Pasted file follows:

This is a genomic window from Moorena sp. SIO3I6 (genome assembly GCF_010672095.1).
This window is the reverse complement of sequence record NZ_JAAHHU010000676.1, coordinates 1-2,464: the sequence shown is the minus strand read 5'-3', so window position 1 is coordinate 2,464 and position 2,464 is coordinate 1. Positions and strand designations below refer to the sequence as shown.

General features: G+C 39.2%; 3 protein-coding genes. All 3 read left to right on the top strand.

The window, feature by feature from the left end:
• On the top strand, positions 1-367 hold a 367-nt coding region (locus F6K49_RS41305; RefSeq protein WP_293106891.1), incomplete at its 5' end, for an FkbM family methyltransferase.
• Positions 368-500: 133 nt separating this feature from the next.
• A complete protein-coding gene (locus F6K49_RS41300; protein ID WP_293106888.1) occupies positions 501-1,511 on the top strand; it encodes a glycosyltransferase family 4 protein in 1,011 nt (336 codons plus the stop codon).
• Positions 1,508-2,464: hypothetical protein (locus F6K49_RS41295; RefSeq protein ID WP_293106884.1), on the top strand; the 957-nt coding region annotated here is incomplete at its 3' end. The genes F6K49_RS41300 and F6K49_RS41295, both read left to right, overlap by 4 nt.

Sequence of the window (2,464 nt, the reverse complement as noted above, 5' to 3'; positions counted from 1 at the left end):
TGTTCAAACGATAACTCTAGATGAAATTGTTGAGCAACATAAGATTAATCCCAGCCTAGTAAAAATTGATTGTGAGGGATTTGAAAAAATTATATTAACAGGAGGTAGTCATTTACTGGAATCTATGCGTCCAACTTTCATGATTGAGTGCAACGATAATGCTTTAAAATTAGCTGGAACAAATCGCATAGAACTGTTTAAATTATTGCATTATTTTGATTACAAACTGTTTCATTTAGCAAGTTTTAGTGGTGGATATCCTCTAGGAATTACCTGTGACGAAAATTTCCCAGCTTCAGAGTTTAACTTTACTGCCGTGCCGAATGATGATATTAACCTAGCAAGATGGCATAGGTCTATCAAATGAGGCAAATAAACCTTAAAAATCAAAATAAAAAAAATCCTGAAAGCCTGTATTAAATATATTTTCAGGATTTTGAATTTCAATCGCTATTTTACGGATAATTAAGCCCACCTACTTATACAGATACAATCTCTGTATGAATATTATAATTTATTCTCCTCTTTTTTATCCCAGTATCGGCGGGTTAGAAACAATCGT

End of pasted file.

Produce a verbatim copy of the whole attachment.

This is a genomic window from Moorena sp. SIO3I6 (genome assembly GCF_010672095.1).
This window is the reverse complement of sequence record NZ_JAAHHU010000676.1, coordinates 1-2,464: the sequence shown is the minus strand read 5'-3', so window position 1 is coordinate 2,464 and position 2,464 is coordinate 1. Positions and strand designations below refer to the sequence as shown.

General features: G+C 39.2%; 3 protein-coding genes. All 3 read left to right on the top strand.

The window, feature by feature from the left end:
• On the top strand, positions 1-367 hold a 367-nt coding region (locus F6K49_RS41305; RefSeq protein WP_293106891.1), incomplete at its 5' end, for an FkbM family methyltransferase.
• Positions 368-500: 133 nt separating this feature from the next.
• A complete protein-coding gene (locus F6K49_RS41300; protein ID WP_293106888.1) occupies positions 501-1,511 on the top strand; it encodes a glycosyltransferase family 4 protein in 1,011 nt (336 codons plus the stop codon).
• Positions 1,508-2,464: hypothetical protein (locus F6K49_RS41295; RefSeq protein ID WP_293106884.1), on the top strand; the 957-nt coding region annotated here is incomplete at its 3' end. The genes F6K49_RS41300 and F6K49_RS41295, both read left to right, overlap by 4 nt.

Sequence of the window (2,464 nt, the reverse complement as noted above, 5' to 3'; positions counted from 1 at the left end):
TGTTCAAACGATAACTCTAGATGAAATTGTTGAGCAACATAAGATTAATCCCAGCCTAGTAAAAATTGATTGTGAGGGATTTGAAAAAATTATATTAACAGGAGGTAGTCATTTACTGGAATCTATGCGTCCAACTTTCATGATTGAGTGCAACGATAATGCTTTAAAATTAGCTGGAACAAATCGCATAGAACTGTTTAAATTATTGCATTATTTTGATTACAAACTGTTTCATTTAGCAAGTTTTAGTGGTGGATATCCTCTAGGAATTACCTGTGACGAAAATTTCCCAGCTTCAGAGTTTAACTTTACTGCCGTGCCGAATGATGATATTAACCTAGCAAGATGGCATAGGTCTATCAAATGAGGCAAATAAACCTTAAAAATCAAAATAAAAAAAATCCTGAAAGCCTGTATTAAATATATTTTCAGGATTTTGAATTTCAATCGCTATTTTACGGATAATTAAGCCCACCTACTTATACAGATACAATCTCTGTATGAATATTATAATTTATTCTCCTCTTTTTTATCCCAGTATCGGCGGGTTAGAAACAATCGT